Well, if there was ever a wire service story to confirm ones worst nightmare of mismanagement and expediency in Iraq on the part of the Bush administration, it would run something like this:
WASHINGTON (Reuters) - The U.S. Federal Reserve sent record payouts of more than $4 billion in cash to Baghdad on giant pallets aboard military planes shortly before the United States gave control back to Iraqis, lawmakers said on Tuesday.
The money, which had been held by the United States, came from Iraqi oil exports, surplus dollars from the U.N.-run oil-for-food program and frozen assets belonging to the ousted Saddam Hussein regime.
Bills weighing a total of 363 tons were loaded onto military aircraft in the largest cash shipments ever made by the Federal Reserve, said Rep. Henry Waxman, chairman of the House of Representatives Committee on Oversight and Government Reform.
"Who in their right mind would send 363 tons of cash into a war zone? But that's exactly what our government did," the California Democrat said during a hearing reviewing possible waste, fraud and abuse of funds in Iraq.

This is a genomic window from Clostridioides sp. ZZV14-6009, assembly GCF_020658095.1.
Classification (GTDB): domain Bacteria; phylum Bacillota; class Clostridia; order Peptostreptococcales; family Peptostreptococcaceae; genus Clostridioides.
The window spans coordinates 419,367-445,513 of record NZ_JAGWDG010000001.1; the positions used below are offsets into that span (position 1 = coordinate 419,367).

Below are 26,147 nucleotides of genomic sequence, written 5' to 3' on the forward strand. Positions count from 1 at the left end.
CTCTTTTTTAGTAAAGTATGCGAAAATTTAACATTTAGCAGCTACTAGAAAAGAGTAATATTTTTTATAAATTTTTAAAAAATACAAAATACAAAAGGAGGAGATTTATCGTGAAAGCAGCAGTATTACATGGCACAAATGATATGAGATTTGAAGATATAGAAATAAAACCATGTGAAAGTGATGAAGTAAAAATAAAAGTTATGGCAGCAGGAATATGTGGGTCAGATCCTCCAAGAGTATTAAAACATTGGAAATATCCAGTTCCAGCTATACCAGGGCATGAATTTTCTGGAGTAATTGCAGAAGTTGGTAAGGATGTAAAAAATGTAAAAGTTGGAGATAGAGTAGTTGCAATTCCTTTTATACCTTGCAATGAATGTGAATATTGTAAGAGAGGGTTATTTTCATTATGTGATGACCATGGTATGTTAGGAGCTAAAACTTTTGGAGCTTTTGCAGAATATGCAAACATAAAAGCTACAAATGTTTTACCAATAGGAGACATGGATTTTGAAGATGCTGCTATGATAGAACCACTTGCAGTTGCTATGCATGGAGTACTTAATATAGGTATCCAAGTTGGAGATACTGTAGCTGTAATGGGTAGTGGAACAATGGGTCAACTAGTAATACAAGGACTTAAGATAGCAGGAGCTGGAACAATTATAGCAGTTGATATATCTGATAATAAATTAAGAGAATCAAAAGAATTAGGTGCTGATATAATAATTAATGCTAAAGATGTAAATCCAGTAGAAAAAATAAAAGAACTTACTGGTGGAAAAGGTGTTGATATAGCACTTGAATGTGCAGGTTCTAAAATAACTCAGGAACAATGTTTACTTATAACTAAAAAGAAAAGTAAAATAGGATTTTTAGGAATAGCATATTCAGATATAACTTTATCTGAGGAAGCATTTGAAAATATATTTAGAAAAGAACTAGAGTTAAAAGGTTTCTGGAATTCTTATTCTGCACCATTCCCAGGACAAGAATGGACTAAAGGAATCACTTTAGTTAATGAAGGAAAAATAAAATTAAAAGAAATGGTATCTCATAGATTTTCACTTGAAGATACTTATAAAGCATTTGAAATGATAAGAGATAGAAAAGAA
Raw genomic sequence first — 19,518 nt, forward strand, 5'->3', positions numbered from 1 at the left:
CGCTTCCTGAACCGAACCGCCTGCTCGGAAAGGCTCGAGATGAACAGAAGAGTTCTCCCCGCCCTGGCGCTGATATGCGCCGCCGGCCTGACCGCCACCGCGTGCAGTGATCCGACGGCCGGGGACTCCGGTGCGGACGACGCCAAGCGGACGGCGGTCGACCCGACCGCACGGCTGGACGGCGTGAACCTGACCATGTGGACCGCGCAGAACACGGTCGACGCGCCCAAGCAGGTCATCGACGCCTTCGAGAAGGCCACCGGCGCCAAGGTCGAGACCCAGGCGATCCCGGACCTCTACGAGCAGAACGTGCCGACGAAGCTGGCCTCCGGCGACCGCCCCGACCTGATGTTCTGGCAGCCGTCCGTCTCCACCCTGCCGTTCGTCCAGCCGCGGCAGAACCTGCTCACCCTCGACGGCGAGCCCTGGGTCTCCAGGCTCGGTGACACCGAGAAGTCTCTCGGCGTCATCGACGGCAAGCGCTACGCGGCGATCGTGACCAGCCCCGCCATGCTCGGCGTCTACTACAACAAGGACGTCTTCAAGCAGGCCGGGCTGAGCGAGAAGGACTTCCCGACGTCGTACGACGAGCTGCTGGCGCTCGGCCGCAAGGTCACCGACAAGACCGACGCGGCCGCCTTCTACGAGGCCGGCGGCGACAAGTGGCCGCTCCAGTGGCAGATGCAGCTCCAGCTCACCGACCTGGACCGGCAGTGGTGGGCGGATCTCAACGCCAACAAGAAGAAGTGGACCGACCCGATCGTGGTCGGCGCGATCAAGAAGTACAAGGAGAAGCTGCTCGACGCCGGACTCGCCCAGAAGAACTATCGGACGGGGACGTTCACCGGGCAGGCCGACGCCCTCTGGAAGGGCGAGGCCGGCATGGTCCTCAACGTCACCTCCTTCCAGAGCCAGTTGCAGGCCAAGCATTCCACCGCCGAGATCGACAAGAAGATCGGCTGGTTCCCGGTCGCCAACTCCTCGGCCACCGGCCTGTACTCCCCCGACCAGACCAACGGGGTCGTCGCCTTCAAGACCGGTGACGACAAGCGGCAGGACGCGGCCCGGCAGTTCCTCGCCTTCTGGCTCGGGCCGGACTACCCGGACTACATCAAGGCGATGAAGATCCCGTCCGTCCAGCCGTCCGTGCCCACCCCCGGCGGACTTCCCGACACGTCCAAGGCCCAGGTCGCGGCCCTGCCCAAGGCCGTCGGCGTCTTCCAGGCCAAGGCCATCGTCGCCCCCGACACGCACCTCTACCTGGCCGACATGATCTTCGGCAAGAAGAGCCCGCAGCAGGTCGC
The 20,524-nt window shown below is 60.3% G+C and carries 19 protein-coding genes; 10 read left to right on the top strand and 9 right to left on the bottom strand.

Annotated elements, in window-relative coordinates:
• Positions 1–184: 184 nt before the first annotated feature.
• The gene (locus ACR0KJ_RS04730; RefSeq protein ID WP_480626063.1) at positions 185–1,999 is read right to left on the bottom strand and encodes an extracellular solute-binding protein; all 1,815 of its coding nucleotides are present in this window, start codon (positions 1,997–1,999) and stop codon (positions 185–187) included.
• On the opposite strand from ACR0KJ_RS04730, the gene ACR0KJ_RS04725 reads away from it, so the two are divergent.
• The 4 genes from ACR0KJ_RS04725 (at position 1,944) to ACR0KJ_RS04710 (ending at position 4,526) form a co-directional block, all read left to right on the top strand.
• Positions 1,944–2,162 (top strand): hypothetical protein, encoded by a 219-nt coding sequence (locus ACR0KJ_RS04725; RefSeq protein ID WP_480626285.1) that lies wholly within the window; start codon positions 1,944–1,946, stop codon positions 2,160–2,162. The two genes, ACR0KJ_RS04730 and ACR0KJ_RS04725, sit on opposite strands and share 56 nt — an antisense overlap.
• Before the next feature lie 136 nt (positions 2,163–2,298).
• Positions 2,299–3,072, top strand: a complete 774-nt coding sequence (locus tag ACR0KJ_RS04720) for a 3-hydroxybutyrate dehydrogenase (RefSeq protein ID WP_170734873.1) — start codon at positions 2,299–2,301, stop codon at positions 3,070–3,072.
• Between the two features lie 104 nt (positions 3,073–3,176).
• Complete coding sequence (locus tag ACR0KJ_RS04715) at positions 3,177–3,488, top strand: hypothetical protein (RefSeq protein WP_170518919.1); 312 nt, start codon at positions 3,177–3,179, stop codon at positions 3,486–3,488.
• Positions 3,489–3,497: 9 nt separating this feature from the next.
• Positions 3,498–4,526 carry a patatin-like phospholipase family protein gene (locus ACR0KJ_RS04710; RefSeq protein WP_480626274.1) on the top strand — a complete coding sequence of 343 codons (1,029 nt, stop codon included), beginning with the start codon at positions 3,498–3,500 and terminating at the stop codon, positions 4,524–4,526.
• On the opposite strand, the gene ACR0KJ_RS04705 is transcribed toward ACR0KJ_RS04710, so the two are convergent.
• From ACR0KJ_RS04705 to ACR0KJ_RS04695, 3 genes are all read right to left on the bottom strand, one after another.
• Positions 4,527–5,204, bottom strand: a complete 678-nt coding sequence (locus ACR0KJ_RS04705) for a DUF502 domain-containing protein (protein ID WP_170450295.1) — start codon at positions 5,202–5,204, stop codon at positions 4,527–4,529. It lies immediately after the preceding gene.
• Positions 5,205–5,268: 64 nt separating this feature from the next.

This story is the first of many we may hear soon as oversight is applied retrospectively to the administration of public monies in Iraq.
Paul Bremer, who as the administrator of the Coalition Provisional Authority ran Iraq after initial combat operations ended, said the enormous shipments were done at the request of the Iraqi minister of finance.
A total of $8.8B of monies provided to the Iraqi government was described as 'unaccounted for.'
"We were in the middle of a war, working in very difficult conditions, and we had to move quickly to get this Iraqi money working for the Iraqi people," Bremer told lawmakers.
He said there was no banking system and it would have been impossible to apply modern accounting standards in the midst of a war."I acknowledge that I made mistakes and that, with the benefit of hindsight, I would have made some decisions differently," Bremer said.
I haven't checked the dates but assume the Finance Minister referred to was SCIRI leader Adel Abdul Mahdi who had been considered as an alternative to al-Maliki as Prime Minister.
Mahdi represents the Supreme Council for the Islamic Revolution in Iraq, the largest party within a Shiite coalition that emerged as the strongest bloc in elections for an Iraqi parliament...
Mahdi's party, born and nurtured in Iran, guided by a Shiite cleric and backed by a feared militia, unnerves some secular and Sunni Iraqis who say they fear an Iranian-style government run by Islamic code.
During the 1970s and '80s, Mahdi visited Tehran often and joined forces with the Shiite Ayatollah Mohammed Bakir Hakim in the Supreme Council for the Islamic Revolution in Iraq.
The Republicans are accusing Democrats of point scoring. "We are in a war against terrorists, to have a blame meeting isn't, in my opinion, constructive," said Rep. Dan Burton, an Indiana Republican.
This story potentially has the mythical, Guiness Book of World Records quality that captures the attention of the electorate.